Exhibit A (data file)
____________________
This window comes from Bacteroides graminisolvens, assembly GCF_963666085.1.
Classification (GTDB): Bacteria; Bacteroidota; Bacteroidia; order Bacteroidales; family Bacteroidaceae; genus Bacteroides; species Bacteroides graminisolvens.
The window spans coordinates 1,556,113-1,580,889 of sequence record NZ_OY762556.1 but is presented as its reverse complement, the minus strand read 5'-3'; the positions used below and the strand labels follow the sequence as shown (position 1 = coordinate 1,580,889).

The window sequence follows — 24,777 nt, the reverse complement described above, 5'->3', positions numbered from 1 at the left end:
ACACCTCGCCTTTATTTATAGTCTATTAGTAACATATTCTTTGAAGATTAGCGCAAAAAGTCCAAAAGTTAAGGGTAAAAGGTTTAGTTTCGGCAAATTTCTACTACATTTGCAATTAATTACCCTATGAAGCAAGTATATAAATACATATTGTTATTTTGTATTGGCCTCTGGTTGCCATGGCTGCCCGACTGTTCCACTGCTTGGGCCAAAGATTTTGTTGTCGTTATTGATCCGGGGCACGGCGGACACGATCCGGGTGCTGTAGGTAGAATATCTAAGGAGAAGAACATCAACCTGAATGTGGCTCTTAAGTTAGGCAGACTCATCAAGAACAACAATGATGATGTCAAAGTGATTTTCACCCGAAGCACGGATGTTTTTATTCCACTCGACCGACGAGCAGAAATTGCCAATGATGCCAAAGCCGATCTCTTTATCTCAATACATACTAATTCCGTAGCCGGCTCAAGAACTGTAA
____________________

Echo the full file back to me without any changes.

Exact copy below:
This window comes from Bacteroides graminisolvens, assembly GCF_963666085.1.
Classification (GTDB): Bacteria; Bacteroidota; Bacteroidia; order Bacteroidales; family Bacteroidaceae; genus Bacteroides; species Bacteroides graminisolvens.
The window spans coordinates 1,556,113-1,580,889 of sequence record NZ_OY762556.1 but is presented as its reverse complement, the minus strand read 5'-3'; the positions used below and the strand labels follow the sequence as shown (position 1 = coordinate 1,580,889).

The window sequence follows — 24,777 nt, the reverse complement described above, 5'->3', positions numbered from 1 at the left end:
ACACCTCGCCTTTATTTATAGTCTATTAGTAACATATTCTTTGAAGATTAGCGCAAAAAGTCCAAAAGTTAAGGGTAAAAGGTTTAGTTTCGGCAAATTTCTACTACATTTGCAATTAATTACCCTATGAAGCAAGTATATAAATACATATTGTTATTTTGTATTGGCCTCTGGTTGCCATGGCTGCCCGACTGTTCCACTGCTTGGGCCAAAGATTTTGTTGTCGTTATTGATCCGGGGCACGGCGGACACGATCCGGGTGCTGTAGGTAGAATATCTAAGGAGAAGAACATCAACCTGAATGTGGCTCTTAAGTTAGGCAGACTCATCAAGAACAACAATGATGATGTCAAAGTGATTTTCACCCGAAGCACGGATGTTTTTATTCCACTCGACCGACGAGCAGAAATTGCCAATGATGCCAAAGCCGATCTCTTTATCTCAATACATACTAATTCCGTAGCCGGCTCAAGAACTGTAA